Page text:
There is so much great information on personal finance forums. I regularly participate on several message boards, including Bogleheads, White Coat Investor, and Rockstar Finance. This is a roundup of my favorite discussions happening around the internet.
1. White Coat Investor: Leverage/Options to Turbocharge Returns
Question: Potatoducks believes he is very risk tolerant and can handle large swings in his portfolio. Therefore, he would like to know whether there is any way he can use leverage or options to increase his returns beyond the expected returns of a 100% stock portfolio. Of course, he knows such a portfolio would have increased risk as well.
WSP’s Take: First, it’s hard to know how risk tolerant you are until you’ve experienced a strong downturn. Many people believe they are very risk tolerant when the stock market is rising, as it has for the past 8 years. Fewer people who have invested through the 2000 or 2008 are so confident in their risk tolerance levels. If you are young and you didn’t lose any sleep during the 2000 and 2008 stock market downturns, then a 100% stock portfolio may be for you.
Leveraging your portfolio to turbocharge your return is most commonly done through the use of margin investing. You borrow money from the brokerage firm at an interest rate and invest it in stocks. Using margin, investors can typically become up to 200% invested in the stock market. However, if the stock market falls, your brokerage may require you to infuse more cash into the account to cover your losses. If you don’t, the brokerage may sell some of your holdings without your consent. This is called a margin call.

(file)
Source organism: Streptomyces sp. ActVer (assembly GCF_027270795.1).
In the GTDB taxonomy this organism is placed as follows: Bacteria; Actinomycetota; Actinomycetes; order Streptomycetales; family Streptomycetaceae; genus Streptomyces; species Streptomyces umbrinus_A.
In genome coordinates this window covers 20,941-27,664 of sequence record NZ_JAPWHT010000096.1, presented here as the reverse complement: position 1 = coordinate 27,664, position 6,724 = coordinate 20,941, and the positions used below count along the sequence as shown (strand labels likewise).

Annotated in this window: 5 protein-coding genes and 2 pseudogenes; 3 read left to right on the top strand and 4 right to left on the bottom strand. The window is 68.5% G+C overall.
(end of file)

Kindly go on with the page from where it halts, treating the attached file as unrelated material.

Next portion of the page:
The interest rate for the money you borrow is typically very high at the standard brokerage houses. For example, the margin rate at Fidelity starts at 8.25%, but can be as low as 4% if you borrow more than $500,000. At these rates, it’s probably not worth it to buy index funds on margin. Interactive Brokers offers margin rates in the 2% range. You could probably borrow at 2% and make a return higher than 2% in the stock market, but you’d have to be able to handle the increased risk and possible margin calls.
Options do not make sense as a way to turbocharge your returns. I discussed the basics of options in this post and this post. Options are derivative products, and are a zero-sum game. When you buy an options, someone is selling you that option. You and the seller both believe their side of the trade is profitable.
2. White Coat Investor: Investing using the “Long Wave“
Question: Crixus read about a concept called the “Long Wave”, and was wondering whether anyone on the forum was concerned about a future decline in the stock market.
WSP’s Take: I had never heard of the “Long Wave” except perhaps with respect to supercycles in Elliott Wave theory, but Crixus may be referring to Kondratiev waves. In short, these theories believe that markets are cyclical and declines occur at pre-specified intervals. According to the Wikipedia article, the last Kondratiev wave began in 1971 and waves last 45-60 years. Therefore, we are nearing the end of a cycle, meaning a decline in the stock market is near.
In short, I am not concerned in the least. At least I understand where people are coming from when they think the stock market will decline because Donald Trump will torpedo the economy. But the concept that there is a pre-specified length that a technological cycle should or should not last? I’m sorry, but no.